The Big Picture shows a Colourful Future

This post originally appeared on Shirlaws Online. It was written in 2007, when I was much newer to the world of business coaching. I’m re-publishing it for posterity, and because I’m amazed at how much I’ve changed in those 7 years.

I must have been about fourteen when I got sick of having my pens stolen out of my schoolbag, and started carrying them around in my top (read: geek) pocket. What started as function quickly evolved to my own version of style, and it didn’t take me long to discover the joyful convenience of always having an accessible pen. There wasn’t a moment in my waking hours when I didn’t have a pen only inches from my hand, ready to sign autographs or, far more likely, correct punctuation in public.

Fast forward more than a decade, half of which was spent pursuing a journalism career, and you begin to realise how dependent I had become on that ever-ready pen. No amount of leaking ink or ‘pocket-protector’ ribbing could come between me and my trusty scribe – I’d even settled on my preferred form of reliable and replaceable pen. Of course, I always carried two with me as a redundancy, in case one failed.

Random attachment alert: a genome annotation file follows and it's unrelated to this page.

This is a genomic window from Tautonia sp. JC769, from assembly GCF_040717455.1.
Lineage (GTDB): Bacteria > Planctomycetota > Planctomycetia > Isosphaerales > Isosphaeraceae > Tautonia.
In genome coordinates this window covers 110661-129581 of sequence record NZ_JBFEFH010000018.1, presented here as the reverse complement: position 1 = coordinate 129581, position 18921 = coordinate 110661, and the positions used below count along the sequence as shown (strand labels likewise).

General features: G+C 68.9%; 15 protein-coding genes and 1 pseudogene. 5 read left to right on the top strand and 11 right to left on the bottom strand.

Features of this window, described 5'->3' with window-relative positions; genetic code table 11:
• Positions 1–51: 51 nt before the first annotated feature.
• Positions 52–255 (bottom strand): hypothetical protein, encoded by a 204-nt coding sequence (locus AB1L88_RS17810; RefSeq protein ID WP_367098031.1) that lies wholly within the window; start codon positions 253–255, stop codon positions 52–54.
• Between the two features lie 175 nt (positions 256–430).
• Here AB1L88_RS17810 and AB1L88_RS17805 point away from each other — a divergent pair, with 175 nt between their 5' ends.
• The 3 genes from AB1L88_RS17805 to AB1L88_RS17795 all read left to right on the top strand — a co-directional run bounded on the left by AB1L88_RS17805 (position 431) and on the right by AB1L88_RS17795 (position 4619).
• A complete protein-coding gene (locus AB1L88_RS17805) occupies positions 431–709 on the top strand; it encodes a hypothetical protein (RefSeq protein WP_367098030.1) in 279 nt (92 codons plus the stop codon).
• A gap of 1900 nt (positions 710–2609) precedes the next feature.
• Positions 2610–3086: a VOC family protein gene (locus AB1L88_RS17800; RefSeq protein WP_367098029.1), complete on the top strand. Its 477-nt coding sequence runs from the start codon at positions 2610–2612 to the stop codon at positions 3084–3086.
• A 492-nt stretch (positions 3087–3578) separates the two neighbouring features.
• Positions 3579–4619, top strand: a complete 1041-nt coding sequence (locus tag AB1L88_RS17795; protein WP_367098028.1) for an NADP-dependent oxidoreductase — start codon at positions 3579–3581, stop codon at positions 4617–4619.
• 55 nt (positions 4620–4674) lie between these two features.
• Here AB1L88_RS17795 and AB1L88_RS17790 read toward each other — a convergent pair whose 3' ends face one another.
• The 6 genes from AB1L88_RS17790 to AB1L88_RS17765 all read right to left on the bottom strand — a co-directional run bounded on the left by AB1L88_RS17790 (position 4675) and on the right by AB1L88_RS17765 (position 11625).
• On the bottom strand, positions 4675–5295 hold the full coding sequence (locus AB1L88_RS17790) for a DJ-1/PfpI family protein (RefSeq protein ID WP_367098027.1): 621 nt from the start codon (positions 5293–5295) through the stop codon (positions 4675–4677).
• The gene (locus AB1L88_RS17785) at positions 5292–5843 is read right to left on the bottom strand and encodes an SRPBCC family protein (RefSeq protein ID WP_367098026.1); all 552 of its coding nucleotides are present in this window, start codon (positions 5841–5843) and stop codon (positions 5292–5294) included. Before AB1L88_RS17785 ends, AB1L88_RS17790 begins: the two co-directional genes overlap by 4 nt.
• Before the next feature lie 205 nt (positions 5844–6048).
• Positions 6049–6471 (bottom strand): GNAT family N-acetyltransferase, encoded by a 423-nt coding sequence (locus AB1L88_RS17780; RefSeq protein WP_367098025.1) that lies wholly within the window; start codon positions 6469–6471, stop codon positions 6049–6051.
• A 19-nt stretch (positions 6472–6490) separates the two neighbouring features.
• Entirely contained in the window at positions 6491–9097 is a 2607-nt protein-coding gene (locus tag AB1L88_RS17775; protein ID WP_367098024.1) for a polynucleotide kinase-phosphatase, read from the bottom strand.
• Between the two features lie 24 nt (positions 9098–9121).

And then Shirlaws opened up for me, and this isn’t an article about why I became a business coach but suffice it to say my de-pen-dency was not an influencing factor.

Those who have spent time with a Shirlaws coach will know where I’m going with this thought. For the rest of you, some additional information: we coaches are firm believers that colours and pictures, in association with supporting data, the right questions and an abundance of love, are essential for readily communicating ideas and creating alignment in a business. There are many ways of achieving this, but most coaches around the world would agree with me that a 10 pack of Faber Castell connector pens  is a necessary tool of the trade.

Shirlaws Coach Coloured Pens

This is a webinar screenshot of me using my pens

And it’s not just the colour. I’m communicating BIG ideas to people everyday, and then coaching them through the application of those ideas to their specific needs. Marker pens make the big picture big – I’m not the first to observe that this makes me “better able to focus on the concept and less on the drawing” (from 37 Signals), and that that’s a good thing for the client.

So my ballpointed sidekick has moved on, replaced by a texta pack (two, actually, for redundancy you know) in my briefcase.

Some days, I try to see it as not losing a pen but as gaining a family of coloured companions. Sure, the reflexes still reach for the top pocket on occasion [Edit 2014; Style evolution means my shirts don’t even have a top pocket anymore!], but I don’t believe I will ever go back. I do miss the immediacy at times, but when I pull out the textas, and draw up a colourful framework that shows a client how to solve their problem, and I know that they understand the possibility in front of them, I realise I’ve moved on. Moved on to a more colourful future.

I’d love to hear from other coaches about their transition to connector pens, and from all business people who have found new ways to clearly convey big ideas. Leave your experiences below.

 

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